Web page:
Unmute

The Making of New York City’s Tech Economy

About the Project

Why did New York City, particularly Manhattan, experience such explosive growth in tech start-ups at the outset of a major economic downturn?

Introduction

Background

At the turn of the new century, relatively few tech start-ups were located in New York City. Silicon Valley, New England, LA/Orange County, San Diego and even upstate New York far outstripped the New York metropolitan area in the number of tech start-ups. From 2007 to 2011, however, tech start-ups in NYC grew by 32%, during a severe economic recession when other regions experienced sharp declines.

This rapid growth of tech start-ups in NYC cannot be explained by overall economic growth alone, especially given that the NYC financial industry was the epicenter of the most serious financial crisis since the Great Depression. So why did New York City, particularly Manhattan, experience such explosive growth in tech start-ups at the outset of a major economic downturn?

To investigate this question, the Cornell Center for the Study of Economy and Society, has embarked upon a groundbreaking study. Our approach connects entrepreneurs to their organizational field, and local state actors into a broader system of development and change. Our aim is to understand the individual role of entrepreneurs, both as actors of change, as well as economic agents receiving signals from their institutional environment.

Our Approach

Our interdisciplinary approach—including teams of sociologists and economists—focuses analytic attention on institutions in the making of a knowledge-based regional economy. In explaining the rise of regional centers of knowledge-based economic development, our approach explores the institutional drivers of successful entrepreneurial activity. We plan to conduct basic research on knowledge-based economic development near to the timing of emergence, with a focus on the social mechanisms and institutional processes enabling and promoting this new wave of entrepreneurship.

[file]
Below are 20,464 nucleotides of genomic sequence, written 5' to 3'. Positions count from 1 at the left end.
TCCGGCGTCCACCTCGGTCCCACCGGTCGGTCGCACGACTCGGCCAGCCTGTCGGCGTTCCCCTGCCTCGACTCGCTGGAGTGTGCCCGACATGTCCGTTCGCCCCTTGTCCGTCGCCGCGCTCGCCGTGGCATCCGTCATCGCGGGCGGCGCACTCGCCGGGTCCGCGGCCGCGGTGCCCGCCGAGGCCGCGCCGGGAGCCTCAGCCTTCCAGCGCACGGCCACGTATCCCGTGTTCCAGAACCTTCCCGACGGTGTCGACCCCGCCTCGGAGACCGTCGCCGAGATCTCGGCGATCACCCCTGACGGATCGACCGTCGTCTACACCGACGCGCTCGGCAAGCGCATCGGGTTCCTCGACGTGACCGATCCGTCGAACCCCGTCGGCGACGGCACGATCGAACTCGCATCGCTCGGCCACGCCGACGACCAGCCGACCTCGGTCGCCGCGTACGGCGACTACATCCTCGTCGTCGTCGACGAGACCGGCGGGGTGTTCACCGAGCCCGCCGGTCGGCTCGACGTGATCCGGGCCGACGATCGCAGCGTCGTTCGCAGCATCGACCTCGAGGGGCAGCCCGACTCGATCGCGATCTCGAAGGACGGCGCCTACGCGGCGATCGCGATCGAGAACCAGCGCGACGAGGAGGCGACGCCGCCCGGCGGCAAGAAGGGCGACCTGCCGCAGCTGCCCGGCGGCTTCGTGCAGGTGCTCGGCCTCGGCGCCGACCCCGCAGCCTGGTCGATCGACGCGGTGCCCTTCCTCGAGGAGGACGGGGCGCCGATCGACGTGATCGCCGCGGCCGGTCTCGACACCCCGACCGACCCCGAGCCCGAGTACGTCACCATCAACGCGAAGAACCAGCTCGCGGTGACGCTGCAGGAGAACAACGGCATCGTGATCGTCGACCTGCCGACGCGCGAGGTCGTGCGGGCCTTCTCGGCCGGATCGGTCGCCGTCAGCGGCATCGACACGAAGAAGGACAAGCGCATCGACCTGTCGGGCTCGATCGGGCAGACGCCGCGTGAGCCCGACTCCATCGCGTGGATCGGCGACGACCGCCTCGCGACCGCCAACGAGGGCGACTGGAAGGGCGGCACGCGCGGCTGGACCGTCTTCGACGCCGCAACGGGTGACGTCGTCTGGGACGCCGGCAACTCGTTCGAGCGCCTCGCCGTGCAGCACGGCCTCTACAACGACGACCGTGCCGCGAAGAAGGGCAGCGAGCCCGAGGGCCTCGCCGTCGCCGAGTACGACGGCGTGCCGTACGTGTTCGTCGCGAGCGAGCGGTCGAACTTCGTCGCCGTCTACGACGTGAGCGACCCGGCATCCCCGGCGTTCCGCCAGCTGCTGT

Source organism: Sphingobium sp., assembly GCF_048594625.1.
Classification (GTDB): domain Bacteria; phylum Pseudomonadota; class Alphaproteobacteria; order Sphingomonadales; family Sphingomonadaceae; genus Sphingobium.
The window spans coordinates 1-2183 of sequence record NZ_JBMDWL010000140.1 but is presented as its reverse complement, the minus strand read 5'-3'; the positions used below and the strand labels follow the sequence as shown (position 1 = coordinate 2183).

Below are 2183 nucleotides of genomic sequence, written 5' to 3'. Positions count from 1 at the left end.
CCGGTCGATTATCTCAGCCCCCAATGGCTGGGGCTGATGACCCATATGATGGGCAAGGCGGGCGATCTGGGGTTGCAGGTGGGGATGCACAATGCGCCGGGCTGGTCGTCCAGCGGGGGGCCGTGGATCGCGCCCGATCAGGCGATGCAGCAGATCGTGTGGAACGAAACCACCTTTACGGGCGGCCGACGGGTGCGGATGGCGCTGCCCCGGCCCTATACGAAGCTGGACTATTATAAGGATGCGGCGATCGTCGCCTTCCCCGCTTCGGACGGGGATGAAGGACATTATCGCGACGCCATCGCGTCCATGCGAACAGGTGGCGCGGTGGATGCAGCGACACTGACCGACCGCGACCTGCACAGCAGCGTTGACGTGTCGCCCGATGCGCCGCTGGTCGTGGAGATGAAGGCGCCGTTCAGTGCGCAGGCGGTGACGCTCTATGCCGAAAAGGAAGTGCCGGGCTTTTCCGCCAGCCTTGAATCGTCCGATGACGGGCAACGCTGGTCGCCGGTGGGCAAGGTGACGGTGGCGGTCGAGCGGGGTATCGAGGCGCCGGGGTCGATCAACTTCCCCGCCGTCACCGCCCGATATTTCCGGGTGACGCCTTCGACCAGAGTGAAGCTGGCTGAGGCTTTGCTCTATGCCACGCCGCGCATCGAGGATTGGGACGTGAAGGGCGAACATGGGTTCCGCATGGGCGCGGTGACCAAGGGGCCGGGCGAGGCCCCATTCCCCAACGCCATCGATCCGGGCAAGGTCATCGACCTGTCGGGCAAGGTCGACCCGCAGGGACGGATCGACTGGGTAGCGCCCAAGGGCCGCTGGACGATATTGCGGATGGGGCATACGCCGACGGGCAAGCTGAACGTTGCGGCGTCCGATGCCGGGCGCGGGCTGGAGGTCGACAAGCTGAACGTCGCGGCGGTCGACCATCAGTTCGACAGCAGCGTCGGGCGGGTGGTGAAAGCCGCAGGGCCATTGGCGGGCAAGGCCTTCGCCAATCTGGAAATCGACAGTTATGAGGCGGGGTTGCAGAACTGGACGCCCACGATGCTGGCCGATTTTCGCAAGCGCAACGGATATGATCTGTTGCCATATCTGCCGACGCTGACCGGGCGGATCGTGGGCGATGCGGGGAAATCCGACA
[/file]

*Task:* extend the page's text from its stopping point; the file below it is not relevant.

Preliminary research has shown significant evidence of cluster formation in the concentration of tech start-up firms in lower Manhattan. This pattern of cluster formation is consistent with the view that dense networks of like-minded actors and norms of reciprocity are important causal factors in the emergence of trust and cooperation, which we hypothesize enables and guides the emergence of NYC’s tech start-up economy.

NYC Map

“We look forward to conducting field research in NYC and sharing our results on why the city has become, comparatively, one of the leading regions in the world for tech start ups and technological innovations.”

Victor Nee, Frank and Rosa Rhodes Professor and Director of the Center for the Study of Economy and Society at Cornell University

From 2007 to 2011 high tech start-ups in NYC grew by 32% during a severe economic recession when other regions experienced sharp declines.

— PricewaterhouseCoopers and the National Venture Capital Association —

Our Supporters

We are grateful to the organizations and leaders who have taken part in our ongoing field research in the New York City metropolitan area. Below is a list of organizations that support our research and have taken part in the first round interviews.

Supporters